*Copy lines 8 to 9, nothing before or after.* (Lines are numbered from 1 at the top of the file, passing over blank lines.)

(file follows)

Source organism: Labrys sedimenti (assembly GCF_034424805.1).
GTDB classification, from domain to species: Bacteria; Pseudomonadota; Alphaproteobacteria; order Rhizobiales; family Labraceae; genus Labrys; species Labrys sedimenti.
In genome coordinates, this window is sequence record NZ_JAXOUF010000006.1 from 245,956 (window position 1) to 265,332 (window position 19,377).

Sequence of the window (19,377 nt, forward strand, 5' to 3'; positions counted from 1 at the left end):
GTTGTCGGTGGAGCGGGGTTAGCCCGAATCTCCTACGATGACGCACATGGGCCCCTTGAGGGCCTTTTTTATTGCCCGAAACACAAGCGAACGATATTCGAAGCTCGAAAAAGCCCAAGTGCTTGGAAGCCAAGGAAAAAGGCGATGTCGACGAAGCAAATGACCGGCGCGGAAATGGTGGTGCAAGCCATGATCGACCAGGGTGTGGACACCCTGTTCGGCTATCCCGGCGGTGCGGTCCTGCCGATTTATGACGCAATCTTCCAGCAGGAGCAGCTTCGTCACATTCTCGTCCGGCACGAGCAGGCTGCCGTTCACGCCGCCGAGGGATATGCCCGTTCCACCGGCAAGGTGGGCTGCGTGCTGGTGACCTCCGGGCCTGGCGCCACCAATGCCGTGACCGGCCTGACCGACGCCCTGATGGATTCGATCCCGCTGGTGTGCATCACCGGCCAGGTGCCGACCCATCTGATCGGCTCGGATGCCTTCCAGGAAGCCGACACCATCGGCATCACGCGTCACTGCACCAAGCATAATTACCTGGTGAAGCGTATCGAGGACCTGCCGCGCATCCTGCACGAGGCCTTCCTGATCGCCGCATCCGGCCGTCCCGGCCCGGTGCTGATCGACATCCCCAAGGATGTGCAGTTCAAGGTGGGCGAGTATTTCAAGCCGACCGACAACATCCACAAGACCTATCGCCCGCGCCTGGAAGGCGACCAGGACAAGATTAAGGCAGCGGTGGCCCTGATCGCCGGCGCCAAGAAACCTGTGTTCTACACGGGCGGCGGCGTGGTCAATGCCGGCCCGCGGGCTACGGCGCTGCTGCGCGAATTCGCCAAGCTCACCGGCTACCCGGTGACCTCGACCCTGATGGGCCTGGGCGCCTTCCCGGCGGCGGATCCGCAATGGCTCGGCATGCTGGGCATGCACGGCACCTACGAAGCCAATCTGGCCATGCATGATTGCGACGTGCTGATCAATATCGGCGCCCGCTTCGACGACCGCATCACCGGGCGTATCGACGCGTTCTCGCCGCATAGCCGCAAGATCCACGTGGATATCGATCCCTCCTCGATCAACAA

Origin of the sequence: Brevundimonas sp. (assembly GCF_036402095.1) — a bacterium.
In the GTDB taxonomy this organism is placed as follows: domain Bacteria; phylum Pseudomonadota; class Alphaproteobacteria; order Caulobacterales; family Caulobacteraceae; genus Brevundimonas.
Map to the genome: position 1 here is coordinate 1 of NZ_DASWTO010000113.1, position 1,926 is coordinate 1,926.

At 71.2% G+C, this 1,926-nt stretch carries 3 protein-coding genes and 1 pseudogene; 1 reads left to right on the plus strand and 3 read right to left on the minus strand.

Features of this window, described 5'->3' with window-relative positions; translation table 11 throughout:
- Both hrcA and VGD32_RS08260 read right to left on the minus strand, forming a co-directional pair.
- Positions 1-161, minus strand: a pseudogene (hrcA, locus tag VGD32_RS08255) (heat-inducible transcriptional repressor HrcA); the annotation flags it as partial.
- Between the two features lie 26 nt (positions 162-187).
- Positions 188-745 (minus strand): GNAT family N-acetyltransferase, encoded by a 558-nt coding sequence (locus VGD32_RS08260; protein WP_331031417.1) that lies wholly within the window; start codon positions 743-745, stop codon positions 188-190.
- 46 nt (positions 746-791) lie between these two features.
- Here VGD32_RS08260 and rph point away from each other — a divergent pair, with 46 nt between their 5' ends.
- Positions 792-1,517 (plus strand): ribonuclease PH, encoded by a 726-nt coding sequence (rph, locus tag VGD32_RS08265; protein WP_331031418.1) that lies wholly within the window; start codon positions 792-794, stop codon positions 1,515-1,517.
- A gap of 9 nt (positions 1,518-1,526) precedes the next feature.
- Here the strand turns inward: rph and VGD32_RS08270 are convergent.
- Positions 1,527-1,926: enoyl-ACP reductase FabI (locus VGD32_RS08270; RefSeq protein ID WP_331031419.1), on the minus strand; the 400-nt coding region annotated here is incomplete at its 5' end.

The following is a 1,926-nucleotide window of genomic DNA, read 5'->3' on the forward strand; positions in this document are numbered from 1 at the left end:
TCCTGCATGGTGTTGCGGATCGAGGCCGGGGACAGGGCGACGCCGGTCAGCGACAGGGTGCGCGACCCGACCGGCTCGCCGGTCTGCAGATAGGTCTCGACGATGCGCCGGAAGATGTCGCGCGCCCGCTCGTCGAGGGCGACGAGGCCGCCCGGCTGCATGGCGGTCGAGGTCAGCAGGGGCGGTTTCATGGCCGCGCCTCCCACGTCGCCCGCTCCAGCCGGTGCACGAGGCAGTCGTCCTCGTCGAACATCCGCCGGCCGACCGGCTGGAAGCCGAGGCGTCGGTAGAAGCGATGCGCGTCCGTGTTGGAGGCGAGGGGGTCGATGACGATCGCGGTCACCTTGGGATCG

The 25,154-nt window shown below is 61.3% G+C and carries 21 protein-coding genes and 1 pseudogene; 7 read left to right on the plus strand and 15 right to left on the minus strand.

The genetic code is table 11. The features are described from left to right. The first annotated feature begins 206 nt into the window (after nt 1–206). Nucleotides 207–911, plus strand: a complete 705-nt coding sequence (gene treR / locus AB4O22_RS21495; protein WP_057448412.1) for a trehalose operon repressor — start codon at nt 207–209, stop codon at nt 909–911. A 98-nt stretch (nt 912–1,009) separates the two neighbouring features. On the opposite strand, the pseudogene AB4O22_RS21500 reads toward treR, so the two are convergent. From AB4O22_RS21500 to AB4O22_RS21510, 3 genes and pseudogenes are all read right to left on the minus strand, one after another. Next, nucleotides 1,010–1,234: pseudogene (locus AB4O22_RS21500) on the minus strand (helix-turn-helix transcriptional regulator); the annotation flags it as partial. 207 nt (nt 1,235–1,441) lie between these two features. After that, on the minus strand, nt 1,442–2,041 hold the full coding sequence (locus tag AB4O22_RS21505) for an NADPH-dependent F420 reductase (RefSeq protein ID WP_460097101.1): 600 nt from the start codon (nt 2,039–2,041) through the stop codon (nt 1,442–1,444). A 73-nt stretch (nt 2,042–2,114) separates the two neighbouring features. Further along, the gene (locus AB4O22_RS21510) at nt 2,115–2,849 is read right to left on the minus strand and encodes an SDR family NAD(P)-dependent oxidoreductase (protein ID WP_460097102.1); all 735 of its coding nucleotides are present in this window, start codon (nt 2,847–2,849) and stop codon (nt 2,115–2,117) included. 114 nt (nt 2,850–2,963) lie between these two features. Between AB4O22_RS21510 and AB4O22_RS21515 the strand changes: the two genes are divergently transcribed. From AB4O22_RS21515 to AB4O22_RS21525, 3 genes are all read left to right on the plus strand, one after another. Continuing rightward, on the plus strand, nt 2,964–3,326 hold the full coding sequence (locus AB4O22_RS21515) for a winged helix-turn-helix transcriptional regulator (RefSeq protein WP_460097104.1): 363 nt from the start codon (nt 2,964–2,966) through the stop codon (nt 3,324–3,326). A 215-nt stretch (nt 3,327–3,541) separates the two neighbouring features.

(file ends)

Map to the genome: position 1 here is coordinate 1 of NZ_DASWTO010000113.1, position 1,926 is coordinate 1,926.

At 71.2% G+C, this 1,926-nt stretch carries 3 protein-coding genes and 1 pseudogene; 1 reads left to right on the plus strand and 3 read right to left on the minus strand.